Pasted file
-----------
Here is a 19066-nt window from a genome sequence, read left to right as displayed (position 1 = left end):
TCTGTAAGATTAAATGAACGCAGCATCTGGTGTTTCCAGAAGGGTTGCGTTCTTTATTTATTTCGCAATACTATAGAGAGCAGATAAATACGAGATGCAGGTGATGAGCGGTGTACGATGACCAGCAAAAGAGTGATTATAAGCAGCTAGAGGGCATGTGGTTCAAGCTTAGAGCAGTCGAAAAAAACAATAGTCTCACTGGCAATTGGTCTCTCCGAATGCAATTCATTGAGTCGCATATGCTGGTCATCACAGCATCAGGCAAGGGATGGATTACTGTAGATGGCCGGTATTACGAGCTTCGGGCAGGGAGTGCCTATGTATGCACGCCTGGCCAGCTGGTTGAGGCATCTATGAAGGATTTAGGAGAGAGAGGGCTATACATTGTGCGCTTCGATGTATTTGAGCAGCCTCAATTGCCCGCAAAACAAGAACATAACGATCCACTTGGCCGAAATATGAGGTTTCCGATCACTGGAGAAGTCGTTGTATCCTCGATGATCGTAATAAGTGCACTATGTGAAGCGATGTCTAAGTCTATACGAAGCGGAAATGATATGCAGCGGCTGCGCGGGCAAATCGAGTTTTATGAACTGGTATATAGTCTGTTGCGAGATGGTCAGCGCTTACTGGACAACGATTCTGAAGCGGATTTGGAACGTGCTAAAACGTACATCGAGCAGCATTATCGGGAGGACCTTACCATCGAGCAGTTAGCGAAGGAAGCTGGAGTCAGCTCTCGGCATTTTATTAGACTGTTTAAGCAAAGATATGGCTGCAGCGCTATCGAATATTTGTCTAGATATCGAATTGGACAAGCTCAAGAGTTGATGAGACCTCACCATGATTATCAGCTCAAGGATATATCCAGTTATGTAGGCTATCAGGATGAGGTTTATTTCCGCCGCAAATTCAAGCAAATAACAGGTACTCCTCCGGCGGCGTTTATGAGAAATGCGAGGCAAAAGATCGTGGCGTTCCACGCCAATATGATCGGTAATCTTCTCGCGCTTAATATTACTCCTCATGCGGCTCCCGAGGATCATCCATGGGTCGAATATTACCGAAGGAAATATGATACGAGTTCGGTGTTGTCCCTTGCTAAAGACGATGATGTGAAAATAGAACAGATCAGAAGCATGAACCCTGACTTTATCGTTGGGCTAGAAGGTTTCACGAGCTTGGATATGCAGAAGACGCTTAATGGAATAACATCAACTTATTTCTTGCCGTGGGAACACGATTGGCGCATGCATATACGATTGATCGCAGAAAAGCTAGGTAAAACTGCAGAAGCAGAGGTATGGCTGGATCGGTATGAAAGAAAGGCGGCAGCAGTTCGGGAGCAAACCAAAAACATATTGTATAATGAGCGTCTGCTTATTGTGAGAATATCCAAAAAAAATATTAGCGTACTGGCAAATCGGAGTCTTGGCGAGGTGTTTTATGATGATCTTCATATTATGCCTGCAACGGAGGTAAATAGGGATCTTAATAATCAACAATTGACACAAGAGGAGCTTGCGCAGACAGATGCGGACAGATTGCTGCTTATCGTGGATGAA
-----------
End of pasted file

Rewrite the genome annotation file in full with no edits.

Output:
Here is a 19066-nt window from a genome sequence, read left to right as displayed (position 1 = left end):
TCTGTAAGATTAAATGAACGCAGCATCTGGTGTTTCCAGAAGGGTTGCGTTCTTTATTTATTTCGCAATACTATAGAGAGCAGATAAATACGAGATGCAGGTGATGAGCGGTGTACGATGACCAGCAAAAGAGTGATTATAAGCAGCTAGAGGGCATGTGGTTCAAGCTTAGAGCAGTCGAAAAAAACAATAGTCTCACTGGCAATTGGTCTCTCCGAATGCAATTCATTGAGTCGCATATGCTGGTCATCACAGCATCAGGCAAGGGATGGATTACTGTAGATGGCCGGTATTACGAGCTTCGGGCAGGGAGTGCCTATGTATGCACGCCTGGCCAGCTGGTTGAGGCATCTATGAAGGATTTAGGAGAGAGAGGGCTATACATTGTGCGCTTCGATGTATTTGAGCAGCCTCAATTGCCCGCAAAACAAGAACATAACGATCCACTTGGCCGAAATATGAGGTTTCCGATCACTGGAGAAGTCGTTGTATCCTCGATGATCGTAATAAGTGCACTATGTGAAGCGATGTCTAAGTCTATACGAAGCGGAAATGATATGCAGCGGCTGCGCGGGCAAATCGAGTTTTATGAACTGGTATATAGTCTGTTGCGAGATGGTCAGCGCTTACTGGACAACGATTCTGAAGCGGATTTGGAACGTGCTAAAACGTACATCGAGCAGCATTATCGGGAGGACCTTACCATCGAGCAGTTAGCGAAGGAAGCTGGAGTCAGCTCTCGGCATTTTATTAGACTGTTTAAGCAAAGATATGGCTGCAGCGCTATCGAATATTTGTCTAGATATCGAATTGGACAAGCTCAAGAGTTGATGAGACCTCACCATGATTATCAGCTCAAGGATATATCCAGTTATGTAGGCTATCAGGATGAGGTTTATTTCCGCCGCAAATTCAAGCAAATAACAGGTACTCCTCCGGCGGCGTTTATGAGAAATGCGAGGCAAAAGATCGTGGCGTTCCACGCCAATATGATCGGTAATCTTCTCGCGCTTAATATTACTCCTCATGCGGCTCCCGAGGATCATCCATGGGTCGAATATTACCGAAGGAAATATGATACGAGTTCGGTGTTGTCCCTTGCTAAAGACGATGATGTGAAAATAGAACAGATCAGAAGCATGAACCCTGACTTTATCGTTGGGCTAGAAGGTTTCACGAGCTTGGATATGCAGAAGACGCTTAATGGAATAACATCAACTTATTTCTTGCCGTGGGAACACGATTGGCGCATGCATATACGATTGATCGCAGAAAAGCTAGGTAAAACTGCAGAAGCAGAGGTATGGCTGGATCGGTATGAAAGAAAGGCGGCAGCAGTTCGGGAGCAAACCAAAAACATATTGTATAATGAGCGTCTGCTTATTGTGAGAATATCCAAAAAAAATATTAGCGTACTGGCAAATCGGAGTCTTGGCGAGGTGTTTTATGATGATCTTCATATTATGCCTGCAACGGAGGTAAATAGGGATCTTAATAATCAACAATTGACACAAGAGGAGCTTGCGCAGACAGATGCGGACAGATTGCTGCTTATCGTGGATGAA